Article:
Re: A Challenge To All Extropians/Free Martketeers

Dan Clemmensen (
Sun, 26 Apr 1998 11:58:58 -0400

Paul Hughes wrote:
> Dan Clemmensen wrote:
> > Even the most "conservative" singularitans place the singularity
> > before the year 2030. IMO, unaugmented humans will be completely
> > economically obsolete. Your questions should therefore be directed
> > at the economy of transhumanity, and perhaps the economics of the
> > transition, because there will be no human economy.
> In order to get from 1 to 3 you must pass through 2. People will not have
> access to nanotechnology if they have already died of starvation from the
> automation leading right up to nanotech. If what your saying is only the
> elite of the elite will survive to become transhumans then I could give a shit
> about any transhuman economy, thank you very much.
I personally would prefer that all of humanity make the transition, and I'm
fairly optimistic that this will occur. See below.

> > The best humanity can hope for is that transhumanity is altruistic,
> > If so, then transhumans will help humans become transhumans.
> ?That would be ideal. But 'altruism' is one particular value than has been
> given a bad rap by several on this list.

IMO, individuals are actually reasonably civil and reasonably altruistic, up
to a point. Each person has a different threshold. As the cost of doing a good
deed goes down, the cost eventually goes below the threshold and the deed
is done. If newer technology makes it easy to help others at low cost,
more help will be provided. Speaking personally, If nanotech provides
a "universal factory box" for me, I'll make another for free and give
it to anyone who asks.

> > Very rapid increases in productivity caused by
> > nanotechnology or AI may have the effect of a dramatic deflation. If
> > so, the rich may not be in much better shape than the poor: Your money
> > is useful only as feedstock for the nanotech, with exactly the same
> > value as dirt. On the other hand, the necessities and luxuries of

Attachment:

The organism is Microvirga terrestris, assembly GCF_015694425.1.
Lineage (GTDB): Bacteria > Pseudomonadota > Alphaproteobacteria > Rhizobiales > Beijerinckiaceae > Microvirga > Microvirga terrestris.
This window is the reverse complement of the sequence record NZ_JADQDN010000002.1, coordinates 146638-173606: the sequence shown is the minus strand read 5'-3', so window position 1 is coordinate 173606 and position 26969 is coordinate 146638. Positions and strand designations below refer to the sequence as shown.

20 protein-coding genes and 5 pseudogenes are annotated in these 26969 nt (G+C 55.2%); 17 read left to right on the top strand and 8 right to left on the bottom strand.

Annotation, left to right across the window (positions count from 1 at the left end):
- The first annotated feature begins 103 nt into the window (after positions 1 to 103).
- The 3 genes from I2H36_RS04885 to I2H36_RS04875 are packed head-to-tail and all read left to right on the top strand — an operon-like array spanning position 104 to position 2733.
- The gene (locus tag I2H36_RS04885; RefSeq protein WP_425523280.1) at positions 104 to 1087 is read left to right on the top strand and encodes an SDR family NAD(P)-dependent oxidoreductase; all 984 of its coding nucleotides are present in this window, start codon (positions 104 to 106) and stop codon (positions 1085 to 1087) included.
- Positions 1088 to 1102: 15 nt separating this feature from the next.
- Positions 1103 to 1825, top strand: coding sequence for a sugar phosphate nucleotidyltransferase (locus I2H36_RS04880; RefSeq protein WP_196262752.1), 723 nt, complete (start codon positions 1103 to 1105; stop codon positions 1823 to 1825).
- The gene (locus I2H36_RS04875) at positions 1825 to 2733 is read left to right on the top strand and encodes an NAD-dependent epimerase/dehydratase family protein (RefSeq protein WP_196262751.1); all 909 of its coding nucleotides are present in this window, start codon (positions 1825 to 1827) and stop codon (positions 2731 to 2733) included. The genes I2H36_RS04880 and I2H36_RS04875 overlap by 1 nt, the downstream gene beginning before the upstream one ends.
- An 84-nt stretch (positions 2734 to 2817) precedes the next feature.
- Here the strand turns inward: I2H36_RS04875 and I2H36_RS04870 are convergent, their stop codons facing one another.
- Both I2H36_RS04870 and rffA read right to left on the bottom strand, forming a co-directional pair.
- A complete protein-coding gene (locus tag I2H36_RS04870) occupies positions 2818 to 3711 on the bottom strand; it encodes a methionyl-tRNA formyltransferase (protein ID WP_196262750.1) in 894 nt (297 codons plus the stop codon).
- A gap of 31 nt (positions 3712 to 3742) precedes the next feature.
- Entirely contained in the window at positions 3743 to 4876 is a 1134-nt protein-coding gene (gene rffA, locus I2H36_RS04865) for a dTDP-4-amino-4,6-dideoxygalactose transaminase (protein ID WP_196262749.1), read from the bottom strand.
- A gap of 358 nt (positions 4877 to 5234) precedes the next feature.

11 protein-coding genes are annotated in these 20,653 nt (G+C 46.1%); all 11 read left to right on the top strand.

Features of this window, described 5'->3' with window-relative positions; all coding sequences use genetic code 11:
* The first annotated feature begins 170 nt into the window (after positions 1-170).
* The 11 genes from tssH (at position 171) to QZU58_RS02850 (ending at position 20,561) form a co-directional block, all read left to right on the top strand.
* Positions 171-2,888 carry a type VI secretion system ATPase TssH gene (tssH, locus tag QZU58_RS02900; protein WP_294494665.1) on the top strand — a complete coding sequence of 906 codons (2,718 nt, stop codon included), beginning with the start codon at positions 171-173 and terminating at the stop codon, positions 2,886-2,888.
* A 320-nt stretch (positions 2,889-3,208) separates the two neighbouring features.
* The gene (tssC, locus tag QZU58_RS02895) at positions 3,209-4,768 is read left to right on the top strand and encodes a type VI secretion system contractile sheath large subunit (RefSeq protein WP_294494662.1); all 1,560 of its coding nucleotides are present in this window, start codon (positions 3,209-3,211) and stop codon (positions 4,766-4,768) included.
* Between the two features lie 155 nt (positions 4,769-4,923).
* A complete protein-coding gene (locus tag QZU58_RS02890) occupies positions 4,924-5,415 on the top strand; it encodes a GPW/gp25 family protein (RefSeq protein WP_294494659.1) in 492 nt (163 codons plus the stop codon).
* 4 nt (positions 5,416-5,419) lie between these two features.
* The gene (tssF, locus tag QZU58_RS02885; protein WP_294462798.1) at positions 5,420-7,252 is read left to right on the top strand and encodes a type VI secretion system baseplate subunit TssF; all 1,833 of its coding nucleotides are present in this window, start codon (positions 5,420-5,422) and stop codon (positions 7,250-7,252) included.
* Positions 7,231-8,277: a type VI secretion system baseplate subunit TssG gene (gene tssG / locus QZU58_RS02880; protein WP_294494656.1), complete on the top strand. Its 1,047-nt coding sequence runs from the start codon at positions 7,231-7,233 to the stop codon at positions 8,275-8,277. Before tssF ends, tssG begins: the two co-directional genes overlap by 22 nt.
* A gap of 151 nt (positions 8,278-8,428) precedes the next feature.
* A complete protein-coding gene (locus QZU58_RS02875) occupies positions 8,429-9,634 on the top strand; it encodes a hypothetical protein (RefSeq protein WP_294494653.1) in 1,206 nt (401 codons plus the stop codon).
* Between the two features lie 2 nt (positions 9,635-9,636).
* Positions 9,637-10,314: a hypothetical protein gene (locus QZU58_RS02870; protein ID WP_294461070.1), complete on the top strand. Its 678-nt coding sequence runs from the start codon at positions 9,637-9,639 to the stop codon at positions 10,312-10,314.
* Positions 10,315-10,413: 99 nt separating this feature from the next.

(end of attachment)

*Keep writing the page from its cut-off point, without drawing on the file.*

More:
> > life will be essentially free, so who cares? On the third hand, you
> > will be transhuman, so there is no way that a simple human such as
> > myself can judge whether this will make you happy.
> This is all very true, but it dodges the question of how the majority of
> people will survive just getting to that nanotech transhuman phase. It's the
> sophisticated automation leading up to nanotech that first poses a problem.
> Again, you can't get from 1 to 3 without passing through 2. 2 is what I've
> been talking about. How do you survive the *transition*?
Good, we are in agreement. The transition is the problem. However, you couched
the problem in terms of traditional "rich" and "poor" which IMO assumes a fairly
slow transition. If the transition ruptures the economy, then the rich/poor
axis is not relevant. The nerd/technophobe axis may be more relevant.

If you have time, please sketch out your concept of the transition era, its
length, and its outcome.

My own conception is considered fairly radical. I feel that the existing
economy will take us to the point that a superintelligence (SI) will
emerge effectively overnight. The SI will then do whatever it wants,
with unpredictable results. I hope the SI will ask each human to join
it, either as elements or equals, but I have no way to evaluate the
probability of this.

So, as you see, my concept is a "snap transition." Most economists
appear to believe in an "infinite transition", i.e, that humanity
and human economics will define the economy forever. Others on
this list favor something in between. My point is that each scenario
has a different set of economic problems for individual humans
and humanity in general during the transition.